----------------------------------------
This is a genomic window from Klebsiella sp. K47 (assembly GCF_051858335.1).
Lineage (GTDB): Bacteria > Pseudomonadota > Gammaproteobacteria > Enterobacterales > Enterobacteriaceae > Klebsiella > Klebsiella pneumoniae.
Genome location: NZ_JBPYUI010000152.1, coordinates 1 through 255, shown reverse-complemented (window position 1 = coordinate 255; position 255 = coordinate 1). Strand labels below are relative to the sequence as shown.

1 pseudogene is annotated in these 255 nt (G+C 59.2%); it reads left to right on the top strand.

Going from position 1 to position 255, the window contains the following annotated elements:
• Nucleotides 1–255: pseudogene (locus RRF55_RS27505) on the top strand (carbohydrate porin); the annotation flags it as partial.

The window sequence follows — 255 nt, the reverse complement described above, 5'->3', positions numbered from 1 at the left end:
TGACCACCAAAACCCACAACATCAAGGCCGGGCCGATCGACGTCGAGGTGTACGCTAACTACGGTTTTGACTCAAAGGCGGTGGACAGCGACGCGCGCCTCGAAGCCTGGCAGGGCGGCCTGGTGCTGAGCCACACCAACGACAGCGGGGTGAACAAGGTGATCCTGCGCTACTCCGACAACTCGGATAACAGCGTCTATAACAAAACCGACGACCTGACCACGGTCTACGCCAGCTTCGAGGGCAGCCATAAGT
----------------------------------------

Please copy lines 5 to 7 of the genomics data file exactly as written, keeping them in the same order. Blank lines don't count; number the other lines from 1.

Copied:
Going from position 1 to position 255, the window contains the following annotated elements:
• Nucleotides 1–255: pseudogene (locus RRF55_RS27505) on the top strand (carbohydrate porin); the annotation flags it as partial.

The window sequence follows — 255 nt, the reverse complement described above, 5'->3', positions numbered from 1 at the left end: